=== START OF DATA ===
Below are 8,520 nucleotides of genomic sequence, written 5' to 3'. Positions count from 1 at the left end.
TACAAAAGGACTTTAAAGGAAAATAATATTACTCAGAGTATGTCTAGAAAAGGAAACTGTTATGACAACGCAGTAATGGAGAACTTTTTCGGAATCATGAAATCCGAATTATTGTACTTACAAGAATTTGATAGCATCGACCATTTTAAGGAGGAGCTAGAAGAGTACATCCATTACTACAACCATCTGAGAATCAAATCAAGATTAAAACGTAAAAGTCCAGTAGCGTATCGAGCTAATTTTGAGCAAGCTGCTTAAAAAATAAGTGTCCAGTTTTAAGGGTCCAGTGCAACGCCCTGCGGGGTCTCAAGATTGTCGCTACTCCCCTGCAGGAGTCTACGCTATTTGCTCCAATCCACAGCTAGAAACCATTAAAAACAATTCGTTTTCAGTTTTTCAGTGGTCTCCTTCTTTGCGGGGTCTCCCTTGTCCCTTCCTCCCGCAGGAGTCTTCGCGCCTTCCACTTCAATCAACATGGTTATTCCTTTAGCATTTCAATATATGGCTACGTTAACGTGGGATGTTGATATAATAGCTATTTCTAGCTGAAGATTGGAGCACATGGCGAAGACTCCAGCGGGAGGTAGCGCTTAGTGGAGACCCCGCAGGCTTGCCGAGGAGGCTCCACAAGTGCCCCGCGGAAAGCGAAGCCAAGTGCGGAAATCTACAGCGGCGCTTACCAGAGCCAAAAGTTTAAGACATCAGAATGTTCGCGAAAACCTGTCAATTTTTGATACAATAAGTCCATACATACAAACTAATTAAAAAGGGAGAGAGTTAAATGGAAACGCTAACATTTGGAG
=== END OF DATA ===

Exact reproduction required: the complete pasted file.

Below are 8,520 nucleotides of genomic sequence, written 5' to 3'. Positions count from 1 at the left end.
TACAAAAGGACTTTAAAGGAAAATAATATTACTCAGAGTATGTCTAGAAAAGGAAACTGTTATGACAACGCAGTAATGGAGAACTTTTTCGGAATCATGAAATCCGAATTATTGTACTTACAAGAATTTGATAGCATCGACCATTTTAAGGAGGAGCTAGAAGAGTACATCCATTACTACAACCATCTGAGAATCAAATCAAGATTAAAACGTAAAAGTCCAGTAGCGTATCGAGCTAATTTTGAGCAAGCTGCTTAAAAAATAAGTGTCCAGTTTTAAGGGTCCAGTGCAACGCCCTGCGGGGTCTCAAGATTGTCGCTACTCCCCTGCAGGAGTCTACGCTATTTGCTCCAATCCACAGCTAGAAACCATTAAAAACAATTCGTTTTCAGTTTTTCAGTGGTCTCCTTCTTTGCGGGGTCTCCCTTGTCCCTTCCTCCCGCAGGAGTCTTCGCGCCTTCCACTTCAATCAACATGGTTATTCCTTTAGCATTTCAATATATGGCTACGTTAACGTGGGATGTTGATATAATAGCTATTTCTAGCTGAAGATTGGAGCACATGGCGAAGACTCCAGCGGGAGGTAGCGCTTAGTGGAGACCCCGCAGGCTTGCCGAGGAGGCTCCACAAGTGCCCCGCGGAAAGCGAAGCCAAGTGCGGAAATCTACAGCGGCGCTTACCAGAGCCAAAAGTTTAAGACATCAGAATGTTCGCGAAAACCTGTCAATTTTTGATACAATAAGTCCATACATACAAACTAATTAAAAAGGGAGAGAGTTAAATGGAAACGCTAACATTTGGAG